## Dynamic inheritance?

Consider class C that inherits from class B in a (statically) typed language. I would like to extend, at runtime, an instance of type B to type C:

    B b = new B();
Assert(b is B);
b.Method(); // invokes B.Method()

extend b to C();  // partial constructor for C
Assert(b is B);
Assert(b is C);
b.Method(); // invokes C.Method() override


Is there any reason why this should not be allowed in terms of type safety? If not, what is it called and is there any language out there that supports this?

## Comment viewing options

### Yes, no, call me maybe

Some forms of dynamic inheritance are statically type safe; two systems I know of:

• Cecil by Chambers et al. Safety is achieved by predicating the extension. Cecil is fairly general purpose.
• I copied Cecil in the version of Superglue that supported live programming. Since Superglue is a declarative language, extensions can be guarded by conditions that are sometimes false.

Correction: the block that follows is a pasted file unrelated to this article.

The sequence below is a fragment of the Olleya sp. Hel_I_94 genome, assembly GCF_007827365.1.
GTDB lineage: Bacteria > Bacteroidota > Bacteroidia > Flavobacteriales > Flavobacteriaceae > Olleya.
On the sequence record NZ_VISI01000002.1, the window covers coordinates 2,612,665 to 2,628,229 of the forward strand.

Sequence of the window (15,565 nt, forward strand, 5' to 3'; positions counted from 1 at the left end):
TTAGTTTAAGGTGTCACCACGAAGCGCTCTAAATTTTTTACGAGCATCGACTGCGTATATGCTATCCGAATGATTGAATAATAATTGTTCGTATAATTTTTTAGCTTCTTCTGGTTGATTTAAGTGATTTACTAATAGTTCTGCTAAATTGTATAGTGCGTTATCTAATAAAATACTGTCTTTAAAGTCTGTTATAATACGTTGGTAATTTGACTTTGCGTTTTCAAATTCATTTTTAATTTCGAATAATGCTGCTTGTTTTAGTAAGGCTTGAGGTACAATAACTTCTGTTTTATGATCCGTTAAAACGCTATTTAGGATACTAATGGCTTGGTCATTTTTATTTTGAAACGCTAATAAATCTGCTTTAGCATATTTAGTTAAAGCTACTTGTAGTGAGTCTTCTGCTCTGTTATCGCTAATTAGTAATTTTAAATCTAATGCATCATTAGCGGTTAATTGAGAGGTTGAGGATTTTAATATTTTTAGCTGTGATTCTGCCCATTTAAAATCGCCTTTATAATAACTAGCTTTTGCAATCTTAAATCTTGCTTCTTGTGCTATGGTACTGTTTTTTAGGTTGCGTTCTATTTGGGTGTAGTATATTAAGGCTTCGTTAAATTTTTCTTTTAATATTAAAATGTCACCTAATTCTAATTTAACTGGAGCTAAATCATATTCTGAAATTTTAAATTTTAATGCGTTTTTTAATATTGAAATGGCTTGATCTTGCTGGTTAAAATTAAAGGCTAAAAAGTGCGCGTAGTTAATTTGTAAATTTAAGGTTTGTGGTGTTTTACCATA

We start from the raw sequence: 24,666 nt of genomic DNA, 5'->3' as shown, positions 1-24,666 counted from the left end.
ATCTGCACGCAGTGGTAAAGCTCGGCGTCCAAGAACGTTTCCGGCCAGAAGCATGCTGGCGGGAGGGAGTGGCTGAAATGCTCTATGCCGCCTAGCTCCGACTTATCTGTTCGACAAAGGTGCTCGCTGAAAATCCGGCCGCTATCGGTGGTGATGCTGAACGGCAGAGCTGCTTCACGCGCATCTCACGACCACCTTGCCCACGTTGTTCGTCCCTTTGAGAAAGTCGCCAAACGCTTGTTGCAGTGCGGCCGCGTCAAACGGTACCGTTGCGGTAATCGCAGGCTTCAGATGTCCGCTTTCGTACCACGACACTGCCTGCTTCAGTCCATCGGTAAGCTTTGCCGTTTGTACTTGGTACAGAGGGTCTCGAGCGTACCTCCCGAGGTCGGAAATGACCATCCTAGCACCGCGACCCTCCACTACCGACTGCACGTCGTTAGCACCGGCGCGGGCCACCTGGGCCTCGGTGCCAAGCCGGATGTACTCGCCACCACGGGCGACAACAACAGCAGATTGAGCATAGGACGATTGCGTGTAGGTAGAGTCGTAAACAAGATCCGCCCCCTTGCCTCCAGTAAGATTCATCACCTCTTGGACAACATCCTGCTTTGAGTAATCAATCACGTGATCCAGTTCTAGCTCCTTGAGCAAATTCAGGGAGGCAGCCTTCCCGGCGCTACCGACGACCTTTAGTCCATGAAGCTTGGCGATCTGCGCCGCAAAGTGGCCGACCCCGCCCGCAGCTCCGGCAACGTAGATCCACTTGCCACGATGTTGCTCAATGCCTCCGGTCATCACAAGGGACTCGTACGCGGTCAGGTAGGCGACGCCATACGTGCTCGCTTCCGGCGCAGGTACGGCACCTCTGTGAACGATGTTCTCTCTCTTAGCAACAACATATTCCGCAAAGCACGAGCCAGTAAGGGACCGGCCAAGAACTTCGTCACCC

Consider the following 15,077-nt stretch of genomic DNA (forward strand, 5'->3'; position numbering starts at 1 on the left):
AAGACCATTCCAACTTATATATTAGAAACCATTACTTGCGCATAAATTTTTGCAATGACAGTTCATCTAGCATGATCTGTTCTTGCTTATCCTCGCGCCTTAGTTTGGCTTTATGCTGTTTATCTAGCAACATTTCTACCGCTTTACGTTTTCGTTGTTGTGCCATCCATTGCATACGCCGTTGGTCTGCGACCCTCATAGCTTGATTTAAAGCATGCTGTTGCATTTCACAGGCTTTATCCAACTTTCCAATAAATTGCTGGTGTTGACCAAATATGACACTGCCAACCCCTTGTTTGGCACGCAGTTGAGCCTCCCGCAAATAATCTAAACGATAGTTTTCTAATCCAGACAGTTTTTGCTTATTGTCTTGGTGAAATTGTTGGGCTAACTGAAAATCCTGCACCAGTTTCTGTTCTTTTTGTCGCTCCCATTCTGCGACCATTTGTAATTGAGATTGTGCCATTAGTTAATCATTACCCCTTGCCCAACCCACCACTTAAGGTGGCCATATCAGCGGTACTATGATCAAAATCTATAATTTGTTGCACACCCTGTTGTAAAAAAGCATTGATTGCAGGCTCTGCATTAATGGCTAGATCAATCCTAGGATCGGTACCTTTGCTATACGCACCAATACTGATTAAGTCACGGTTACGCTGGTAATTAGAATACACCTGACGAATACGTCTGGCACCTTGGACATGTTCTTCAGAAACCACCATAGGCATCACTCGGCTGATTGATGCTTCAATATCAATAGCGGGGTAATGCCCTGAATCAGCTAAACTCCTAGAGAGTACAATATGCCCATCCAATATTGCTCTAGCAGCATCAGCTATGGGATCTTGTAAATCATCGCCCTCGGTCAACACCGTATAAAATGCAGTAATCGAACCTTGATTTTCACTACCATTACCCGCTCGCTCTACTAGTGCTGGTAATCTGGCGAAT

In general, dynamic inheritance that involves imperative mutation is not statically type checkable.

### From absence predicates (row variables) to crazy field types

The work on statically modelling object-oriented programming practices using row-variables (eg. the ML-ART work by Didier RÃ©my) did touch on direct object extension -- usually presented as a functional update returning a new object, rather than mutation of an existing object as in your example, but that's an orthogonal issue.

The right intuitions are given in (undated but apparently quite old) slides by neelk, Row Polymorphism, in particular the "Mixins" slide number 13. Note the use of "absence predicate" to restrict, when you extend your object foo with an additional method "bar", the type of foo to the type of objects that *do not* already have a method "bar" (which is different from the type of objects that do not expose a method "bar", as they may have hidden it by subtyping/abstraction).

This can be extended to an infinite amount of complexity. In Didier RÃ©my's 1998 paper "From Classes to Objects via Subtyping", there are 6 different qualifiers for method labels (and variance-annotated versions of some of them), to express things as "I may have exposed a method of name 'bar' in the past, and in this case it was of type T, type of which my other methods only relied covariantly, so you may dynamically extend me with a new method 'bar' of any larger type".